Camp Fire missing



Tragedy raises questions on evacuation notifications, causes and potential utility liability; locally concerns rise over power outages and building in areas where a wildfire could cause  traffic gridlock and mass fatalities

By Miriam Raftery

November 16, 2018 (San Diego) – The Camp Fire’s grim toll has risen to 60 confirmed deaths while the list of missing has skyrocketed to 630 as authorities review 911 calls and other reports.  The Paradise Post has published a list of those missing in the state’s deadliest wildfire, which thus far has burned 142,000 acres. The Post has dropped bundles of its newspapers off at evacuation shelters, since delivery is impossible in a town where 90% of the buildings are now gone.

The blaze has destroyed 9,600 homes and 230 commercial buildings in Butte County, leveling the town of Paradise and also causing severe damage in several nearby communities north of Sacramento. The fire is now 45% contained.

But even those who survived without losing homes or businesses may suffer long term adverse health impacts due to air polluted by chemicals that have burned as the fire scorched through urban areas.   Air quality is rated hazardous across the Sacramento Valley and into San Francisco, where trolley car service has been temporarily halted due to the air pollution.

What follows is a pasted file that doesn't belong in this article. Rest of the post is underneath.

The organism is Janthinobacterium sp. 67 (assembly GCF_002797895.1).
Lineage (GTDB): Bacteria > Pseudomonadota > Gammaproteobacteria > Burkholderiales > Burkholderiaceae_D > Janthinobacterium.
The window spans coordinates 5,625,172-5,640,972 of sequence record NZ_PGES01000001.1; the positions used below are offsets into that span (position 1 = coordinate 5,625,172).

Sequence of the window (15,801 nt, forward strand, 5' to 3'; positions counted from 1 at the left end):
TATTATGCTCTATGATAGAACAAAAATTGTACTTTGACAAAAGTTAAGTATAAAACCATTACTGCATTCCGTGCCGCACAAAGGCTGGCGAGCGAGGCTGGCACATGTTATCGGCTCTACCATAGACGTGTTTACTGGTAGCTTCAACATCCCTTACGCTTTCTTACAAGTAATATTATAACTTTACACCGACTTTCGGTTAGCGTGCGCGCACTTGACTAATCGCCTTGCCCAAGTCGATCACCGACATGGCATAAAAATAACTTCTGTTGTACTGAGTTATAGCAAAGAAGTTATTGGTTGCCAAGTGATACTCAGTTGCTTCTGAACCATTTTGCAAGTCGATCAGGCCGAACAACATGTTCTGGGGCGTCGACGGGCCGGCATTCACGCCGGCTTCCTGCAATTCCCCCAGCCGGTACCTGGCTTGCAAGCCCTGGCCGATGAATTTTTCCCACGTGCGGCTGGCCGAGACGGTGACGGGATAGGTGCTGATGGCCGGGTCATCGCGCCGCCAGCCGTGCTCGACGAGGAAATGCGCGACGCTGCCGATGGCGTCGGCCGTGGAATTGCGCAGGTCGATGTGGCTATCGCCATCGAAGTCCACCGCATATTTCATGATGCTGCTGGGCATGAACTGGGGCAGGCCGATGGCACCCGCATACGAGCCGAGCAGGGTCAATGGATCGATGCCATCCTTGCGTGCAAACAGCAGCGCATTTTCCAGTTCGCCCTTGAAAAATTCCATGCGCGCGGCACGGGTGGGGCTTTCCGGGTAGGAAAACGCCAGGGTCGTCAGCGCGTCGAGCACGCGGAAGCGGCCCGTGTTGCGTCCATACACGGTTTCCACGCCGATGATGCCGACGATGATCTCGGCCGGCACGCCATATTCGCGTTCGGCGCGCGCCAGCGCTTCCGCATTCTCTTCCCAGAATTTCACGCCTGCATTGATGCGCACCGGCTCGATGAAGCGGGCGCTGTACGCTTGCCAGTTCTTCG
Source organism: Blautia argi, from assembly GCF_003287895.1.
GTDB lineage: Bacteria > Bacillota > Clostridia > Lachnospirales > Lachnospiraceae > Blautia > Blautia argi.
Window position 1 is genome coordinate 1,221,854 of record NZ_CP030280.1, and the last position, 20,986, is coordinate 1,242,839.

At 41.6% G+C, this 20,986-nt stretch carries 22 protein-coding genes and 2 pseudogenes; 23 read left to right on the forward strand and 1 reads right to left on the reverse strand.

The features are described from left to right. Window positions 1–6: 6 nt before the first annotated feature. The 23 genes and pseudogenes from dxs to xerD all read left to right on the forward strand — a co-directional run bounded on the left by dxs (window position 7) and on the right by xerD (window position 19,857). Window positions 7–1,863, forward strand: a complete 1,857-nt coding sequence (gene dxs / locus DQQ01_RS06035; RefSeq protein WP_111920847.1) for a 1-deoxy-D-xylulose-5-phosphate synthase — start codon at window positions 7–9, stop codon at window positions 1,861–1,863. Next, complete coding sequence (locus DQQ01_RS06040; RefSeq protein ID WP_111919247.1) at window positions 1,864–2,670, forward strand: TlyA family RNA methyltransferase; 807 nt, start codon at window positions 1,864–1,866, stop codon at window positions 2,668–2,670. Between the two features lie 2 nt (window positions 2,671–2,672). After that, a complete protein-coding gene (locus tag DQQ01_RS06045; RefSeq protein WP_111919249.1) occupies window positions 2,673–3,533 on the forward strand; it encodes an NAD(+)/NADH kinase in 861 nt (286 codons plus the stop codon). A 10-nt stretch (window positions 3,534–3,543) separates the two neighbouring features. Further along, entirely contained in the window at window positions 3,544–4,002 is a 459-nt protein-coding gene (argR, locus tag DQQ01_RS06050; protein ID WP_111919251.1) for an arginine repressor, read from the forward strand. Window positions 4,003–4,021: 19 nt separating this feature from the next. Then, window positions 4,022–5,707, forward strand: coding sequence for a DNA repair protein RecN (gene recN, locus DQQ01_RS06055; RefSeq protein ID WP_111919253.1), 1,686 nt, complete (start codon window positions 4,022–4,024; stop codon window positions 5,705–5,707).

Meanwhile questions remain as to why so many were trapped and unable to escape. Most of those who perished were elderly and some who did get out report that they received no emergency warnings or evacuation notices. Authorities awaiting confirmation from fire officials reportedly got notices out too late for some residents closest to the monster wind-driven fire.

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